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A small indigenous community, 117km south-west of Alice Springs, down a ‘dead-end’ road, at the edge of the sand hill country and nestled into the red face of the James Range.
Government supplied housing, too hot in summer, too cold in winter, bessa-blocks are prolific. Housing is often ill-considered and not designed particular for the place or harsh desert sun and hard bore water. Suburban solutions are fitted to these places where the nearest plumber or handyman may be 120km away.
To document your conversation with a local about how they live and communicate this using a universal language, what language would you use?
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Exploring the local knowledge of an area and how that can influence architecture. CLICK ON THE IMAGE to explore in more detail.
• Traditional Owners = Western Arrerente
• MacDonnell ranges bio region
• Mean annual temps; H-28.8 L-13.2
• Mean annual rainfall; 281 mm
• Population 102
• Elevation 631m
• The gorge at WRH houses the ‘Thuiparta’ , an important place containing engraved rock art known as petroglyphs; stories of how to traverse the landscape
• A permit is NOT required to visit Wallace Rockhole despite what the Central Land Council website says
• It is Western Aranda (or Arrerente) country, which differs from Alice Springs Arrerente people
The windswept campground at Wallace churns all the ground matter together and blows the fine sand away.
Found under the bark of Desert Oaks (Allocasuarina decaisneana)
We were out of season but witchetty grubs leave their skin as a little reminder
Wallace Rockhole has the most amazing pottery, lots of products are made by locals. A coastie, Su Brown who is a professional potter comes to Wallace every year to help run the pottery bringing tools, skills and enthusiasm. This is a pot from the very early stages of the Wallace Rockhole pottery.
Drawing in the sun preferable at all time when possible
This the canyon that gives the place it names-sake. A semi-permanent water hole tucked up the James Range. This was part of an interconnected network of water holes that indigenous Australians used to navigate through the area. Long term local Ken Porter runs tours and the campground in Wallace and is a wealth of knowledge.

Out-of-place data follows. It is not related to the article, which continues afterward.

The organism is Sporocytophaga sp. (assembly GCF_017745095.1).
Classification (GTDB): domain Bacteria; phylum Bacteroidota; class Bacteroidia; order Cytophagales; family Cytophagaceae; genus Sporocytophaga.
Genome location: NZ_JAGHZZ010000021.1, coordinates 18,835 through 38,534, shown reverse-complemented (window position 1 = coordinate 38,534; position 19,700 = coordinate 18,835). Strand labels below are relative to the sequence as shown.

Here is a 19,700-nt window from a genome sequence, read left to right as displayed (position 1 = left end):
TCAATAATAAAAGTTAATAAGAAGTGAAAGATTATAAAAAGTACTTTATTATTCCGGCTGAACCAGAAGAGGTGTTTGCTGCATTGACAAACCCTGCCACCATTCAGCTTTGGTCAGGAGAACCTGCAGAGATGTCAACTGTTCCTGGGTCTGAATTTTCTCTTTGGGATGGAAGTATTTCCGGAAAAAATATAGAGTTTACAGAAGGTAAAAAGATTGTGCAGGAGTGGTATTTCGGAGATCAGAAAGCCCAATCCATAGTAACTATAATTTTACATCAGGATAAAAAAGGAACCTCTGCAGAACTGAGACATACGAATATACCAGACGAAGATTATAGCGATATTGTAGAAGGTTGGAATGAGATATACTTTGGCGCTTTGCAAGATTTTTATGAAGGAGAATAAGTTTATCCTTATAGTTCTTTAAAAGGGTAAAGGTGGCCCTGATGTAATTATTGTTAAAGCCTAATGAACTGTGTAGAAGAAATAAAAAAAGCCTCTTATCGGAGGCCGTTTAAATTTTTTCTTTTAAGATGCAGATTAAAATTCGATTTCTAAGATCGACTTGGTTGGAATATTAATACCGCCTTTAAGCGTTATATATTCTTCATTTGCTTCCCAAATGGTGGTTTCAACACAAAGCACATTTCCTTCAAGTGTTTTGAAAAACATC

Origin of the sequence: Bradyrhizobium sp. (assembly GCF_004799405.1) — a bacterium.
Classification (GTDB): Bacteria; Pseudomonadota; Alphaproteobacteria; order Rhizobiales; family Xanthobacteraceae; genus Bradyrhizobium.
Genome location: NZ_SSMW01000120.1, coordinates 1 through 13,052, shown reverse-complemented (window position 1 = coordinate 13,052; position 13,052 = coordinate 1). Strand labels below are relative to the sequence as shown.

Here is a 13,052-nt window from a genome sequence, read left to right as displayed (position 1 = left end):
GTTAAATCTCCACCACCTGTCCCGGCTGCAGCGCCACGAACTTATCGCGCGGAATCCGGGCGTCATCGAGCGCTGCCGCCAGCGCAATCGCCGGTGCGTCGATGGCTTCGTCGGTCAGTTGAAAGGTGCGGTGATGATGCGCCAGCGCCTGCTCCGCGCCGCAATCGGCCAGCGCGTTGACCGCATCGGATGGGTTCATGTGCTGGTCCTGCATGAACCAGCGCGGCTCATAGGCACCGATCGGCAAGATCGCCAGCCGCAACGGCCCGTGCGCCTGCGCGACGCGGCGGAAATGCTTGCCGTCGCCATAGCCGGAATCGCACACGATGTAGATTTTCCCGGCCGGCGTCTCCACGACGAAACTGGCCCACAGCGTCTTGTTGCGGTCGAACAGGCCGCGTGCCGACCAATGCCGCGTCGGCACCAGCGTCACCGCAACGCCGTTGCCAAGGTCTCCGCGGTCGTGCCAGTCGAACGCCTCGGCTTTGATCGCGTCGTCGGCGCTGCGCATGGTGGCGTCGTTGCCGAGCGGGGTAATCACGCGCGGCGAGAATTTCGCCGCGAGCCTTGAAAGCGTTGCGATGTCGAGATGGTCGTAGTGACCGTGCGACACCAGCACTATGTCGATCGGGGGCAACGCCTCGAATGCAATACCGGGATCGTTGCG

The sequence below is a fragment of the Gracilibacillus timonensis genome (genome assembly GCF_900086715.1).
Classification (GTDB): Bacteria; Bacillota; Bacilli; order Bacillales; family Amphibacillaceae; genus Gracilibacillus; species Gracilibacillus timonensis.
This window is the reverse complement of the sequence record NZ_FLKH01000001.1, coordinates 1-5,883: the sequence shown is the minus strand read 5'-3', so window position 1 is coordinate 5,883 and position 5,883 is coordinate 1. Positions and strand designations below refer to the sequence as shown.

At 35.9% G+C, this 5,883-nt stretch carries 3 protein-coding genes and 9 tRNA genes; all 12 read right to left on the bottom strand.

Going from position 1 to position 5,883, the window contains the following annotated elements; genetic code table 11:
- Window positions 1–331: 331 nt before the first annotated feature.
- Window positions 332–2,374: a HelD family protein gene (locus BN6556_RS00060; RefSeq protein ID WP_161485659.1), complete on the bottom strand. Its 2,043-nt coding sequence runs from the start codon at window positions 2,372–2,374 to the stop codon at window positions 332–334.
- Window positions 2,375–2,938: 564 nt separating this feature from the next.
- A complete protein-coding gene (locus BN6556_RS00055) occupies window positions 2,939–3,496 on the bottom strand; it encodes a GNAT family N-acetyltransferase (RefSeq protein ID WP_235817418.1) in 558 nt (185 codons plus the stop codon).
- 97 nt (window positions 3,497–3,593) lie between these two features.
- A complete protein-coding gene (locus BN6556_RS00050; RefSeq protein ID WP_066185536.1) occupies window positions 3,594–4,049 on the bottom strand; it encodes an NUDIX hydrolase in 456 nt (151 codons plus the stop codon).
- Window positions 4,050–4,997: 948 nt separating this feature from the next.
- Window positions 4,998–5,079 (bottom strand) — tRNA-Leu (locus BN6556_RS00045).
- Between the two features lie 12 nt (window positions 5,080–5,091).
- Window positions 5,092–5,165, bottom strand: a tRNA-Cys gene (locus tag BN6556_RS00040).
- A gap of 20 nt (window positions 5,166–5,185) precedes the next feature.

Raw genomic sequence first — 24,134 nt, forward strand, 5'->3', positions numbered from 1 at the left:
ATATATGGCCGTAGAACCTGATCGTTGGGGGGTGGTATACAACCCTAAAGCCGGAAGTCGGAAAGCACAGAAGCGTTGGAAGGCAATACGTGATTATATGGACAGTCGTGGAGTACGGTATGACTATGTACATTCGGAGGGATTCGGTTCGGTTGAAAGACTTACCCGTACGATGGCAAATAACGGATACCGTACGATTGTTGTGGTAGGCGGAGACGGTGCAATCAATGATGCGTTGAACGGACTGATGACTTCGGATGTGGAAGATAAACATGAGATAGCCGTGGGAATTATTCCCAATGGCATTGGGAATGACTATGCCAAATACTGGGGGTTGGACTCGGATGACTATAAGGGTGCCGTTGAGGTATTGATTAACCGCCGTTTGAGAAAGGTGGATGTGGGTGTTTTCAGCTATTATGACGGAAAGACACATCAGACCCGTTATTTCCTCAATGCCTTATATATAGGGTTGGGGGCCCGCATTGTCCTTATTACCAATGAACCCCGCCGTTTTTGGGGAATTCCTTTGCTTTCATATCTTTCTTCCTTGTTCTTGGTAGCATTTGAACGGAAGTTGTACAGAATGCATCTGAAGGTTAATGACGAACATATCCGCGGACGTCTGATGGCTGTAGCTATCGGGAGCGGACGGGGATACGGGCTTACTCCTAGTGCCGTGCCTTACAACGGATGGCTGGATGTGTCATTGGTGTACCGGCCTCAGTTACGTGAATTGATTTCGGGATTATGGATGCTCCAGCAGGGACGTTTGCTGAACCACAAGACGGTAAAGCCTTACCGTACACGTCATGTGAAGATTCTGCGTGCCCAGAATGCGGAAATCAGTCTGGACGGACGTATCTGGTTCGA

Ken Porter took us under his wing whilst we were in Wallace, taking us out to his cattle yards, sharing stories of his life and the area. His irreverent humour was always refreshing. Here ken teaches us about a “yabbie-trap for horses”
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release the beasts
The cattle’s only source of water. Ken makes regular trips up into the ranges to make sure the bore is in good working order to keep his cattle station running.
Ken, the owner even sells fresh veggies at cost to try and promote better nutrition.
Pottery located to the front with the shop down the side
The yellow light sometimes made drawing difficult. It was handy that you could cook dinner and still talk to the person doing work though.
The red soil made for slow going
Using a shirt as a filter to get badly needed water from a dirty tap
Our path to Uluru took us through Boggy Hole. We knew it would be hard but this was beyond what we expected. 8 hours of dragging a bike that weighs as much as you through deep sand. You can see the deep tyre marks on the other side of the creek.
Camp-out on sand makes for lovely comfy seats. Boggy Hole Track
Semi-permanent and permanent water holes made for much needed wash downs or water stops on this section.
getting dirty, our feet after a day on the Boggy Hole Track
Stands of gums near the river provided lovely shade.
Soft red sand made riding hard. Sometimes we would drag bikes for hours, at one stage we broke down every 100m as a victory.
This is when we reached a ride-able road after 5 days dragging bikes. Bobbie’s face says it all.
The Boggy Hole Track was a lot tougher than we thought, having to severely ration water, after getting on a busier road people would stop and ask if we needed anything, we would croak “water”. Wonderful!
A friend from Newcastle was doing his med-prac in the centre as we were riding south to join the Lasseter highway, we saw a car go past a vaguely familiar face pressed against the window! In our bike mirrors the car veers suddenly off the road and turns around hooning back towards us. It pulls up just ahead of us and out jumps Mallee screaming “I knew it was you!”
We just got out of the boggy hole track and two security guards drove past, stopped and asked us if we need anything, again we croaked “water”. They said they didn’t have any but they would bring us back some from Kings Canyon along with some meat pies. I don’t know if we have eaten anything quicker! Thanks Skimbo and crew.